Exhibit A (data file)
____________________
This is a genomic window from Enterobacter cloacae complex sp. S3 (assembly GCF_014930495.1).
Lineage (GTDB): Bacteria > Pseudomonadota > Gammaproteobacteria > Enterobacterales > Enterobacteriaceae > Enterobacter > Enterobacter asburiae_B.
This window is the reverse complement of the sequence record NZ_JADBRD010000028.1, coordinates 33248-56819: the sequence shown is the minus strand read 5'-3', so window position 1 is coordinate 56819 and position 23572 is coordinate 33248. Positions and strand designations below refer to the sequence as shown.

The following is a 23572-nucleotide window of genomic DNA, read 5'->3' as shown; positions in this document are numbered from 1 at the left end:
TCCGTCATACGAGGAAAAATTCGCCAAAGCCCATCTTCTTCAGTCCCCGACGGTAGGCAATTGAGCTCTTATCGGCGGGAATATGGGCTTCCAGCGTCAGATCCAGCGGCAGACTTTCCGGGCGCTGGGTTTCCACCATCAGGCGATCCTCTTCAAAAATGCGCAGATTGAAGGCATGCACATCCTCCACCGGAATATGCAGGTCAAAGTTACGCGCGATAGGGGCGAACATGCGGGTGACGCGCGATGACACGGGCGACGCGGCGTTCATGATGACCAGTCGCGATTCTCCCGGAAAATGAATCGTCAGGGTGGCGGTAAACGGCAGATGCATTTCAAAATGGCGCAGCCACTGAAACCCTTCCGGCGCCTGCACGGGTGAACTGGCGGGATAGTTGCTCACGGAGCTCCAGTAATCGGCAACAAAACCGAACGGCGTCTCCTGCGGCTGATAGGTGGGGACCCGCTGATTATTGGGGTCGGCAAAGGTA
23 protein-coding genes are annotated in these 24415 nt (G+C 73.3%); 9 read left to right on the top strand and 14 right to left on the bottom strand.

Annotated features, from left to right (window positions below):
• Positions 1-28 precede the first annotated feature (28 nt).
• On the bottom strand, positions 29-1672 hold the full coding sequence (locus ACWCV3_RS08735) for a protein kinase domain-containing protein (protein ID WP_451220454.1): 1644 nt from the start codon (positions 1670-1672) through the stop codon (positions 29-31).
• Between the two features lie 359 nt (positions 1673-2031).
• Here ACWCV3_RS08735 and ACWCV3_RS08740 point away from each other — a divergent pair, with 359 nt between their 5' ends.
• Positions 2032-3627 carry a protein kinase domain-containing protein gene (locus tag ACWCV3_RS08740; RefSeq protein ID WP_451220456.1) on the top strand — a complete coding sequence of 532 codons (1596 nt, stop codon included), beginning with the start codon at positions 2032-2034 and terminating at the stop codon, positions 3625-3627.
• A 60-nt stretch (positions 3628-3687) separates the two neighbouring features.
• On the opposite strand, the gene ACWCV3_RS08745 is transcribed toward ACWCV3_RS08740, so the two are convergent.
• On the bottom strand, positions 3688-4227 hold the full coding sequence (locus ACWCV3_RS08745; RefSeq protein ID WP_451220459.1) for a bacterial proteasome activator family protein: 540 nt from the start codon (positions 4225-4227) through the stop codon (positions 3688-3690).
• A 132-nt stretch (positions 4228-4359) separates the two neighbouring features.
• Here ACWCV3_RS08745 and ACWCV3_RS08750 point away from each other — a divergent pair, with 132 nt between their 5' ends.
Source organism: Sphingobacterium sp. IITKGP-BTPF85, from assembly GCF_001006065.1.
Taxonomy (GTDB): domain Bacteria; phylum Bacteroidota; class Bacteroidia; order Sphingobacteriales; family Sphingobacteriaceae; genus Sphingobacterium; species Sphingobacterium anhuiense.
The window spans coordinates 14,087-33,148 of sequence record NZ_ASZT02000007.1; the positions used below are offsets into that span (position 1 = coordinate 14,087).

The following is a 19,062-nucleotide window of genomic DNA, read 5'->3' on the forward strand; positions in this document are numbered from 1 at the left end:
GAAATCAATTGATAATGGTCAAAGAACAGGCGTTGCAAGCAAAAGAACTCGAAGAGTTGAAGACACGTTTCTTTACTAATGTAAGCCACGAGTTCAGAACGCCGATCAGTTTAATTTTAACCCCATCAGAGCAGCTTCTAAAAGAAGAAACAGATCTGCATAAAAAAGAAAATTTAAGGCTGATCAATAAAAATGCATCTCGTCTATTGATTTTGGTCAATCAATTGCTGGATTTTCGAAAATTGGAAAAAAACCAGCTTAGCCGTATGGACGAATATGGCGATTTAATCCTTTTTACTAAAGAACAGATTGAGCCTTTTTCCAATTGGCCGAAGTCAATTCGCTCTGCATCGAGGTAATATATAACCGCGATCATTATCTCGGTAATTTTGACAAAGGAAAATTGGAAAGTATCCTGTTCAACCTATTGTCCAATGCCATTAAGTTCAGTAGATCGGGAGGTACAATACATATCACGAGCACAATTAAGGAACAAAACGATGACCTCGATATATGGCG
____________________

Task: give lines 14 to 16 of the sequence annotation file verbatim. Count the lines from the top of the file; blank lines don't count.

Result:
• On the opposite strand, the gene ACWCV3_RS08745 is transcribed toward ACWCV3_RS08740, so the two are convergent.
• On the bottom strand, positions 3688-4227 hold the full coding sequence (locus ACWCV3_RS08745; RefSeq protein ID WP_451220459.1) for a bacterial proteasome activator family protein: 540 nt from the start codon (positions 4225-4227) through the stop codon (positions 3688-3690).
• A 132-nt stretch (positions 4228-4359) separates the two neighbouring features.